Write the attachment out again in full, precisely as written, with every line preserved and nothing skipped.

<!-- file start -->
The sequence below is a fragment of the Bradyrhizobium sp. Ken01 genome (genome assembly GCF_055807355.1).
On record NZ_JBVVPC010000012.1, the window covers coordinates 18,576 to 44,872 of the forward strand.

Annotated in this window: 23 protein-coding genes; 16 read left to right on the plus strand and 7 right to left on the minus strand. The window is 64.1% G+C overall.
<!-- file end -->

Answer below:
The sequence below is a fragment of the Bradyrhizobium sp. Ken01 genome (genome assembly GCF_055807355.1).
On record NZ_JBVVPC010000012.1, the window covers coordinates 18,576 to 44,872 of the forward strand.

Annotated in this window: 23 protein-coding genes; 16 read left to right on the plus strand and 7 right to left on the minus strand. The window is 64.1% G+C overall.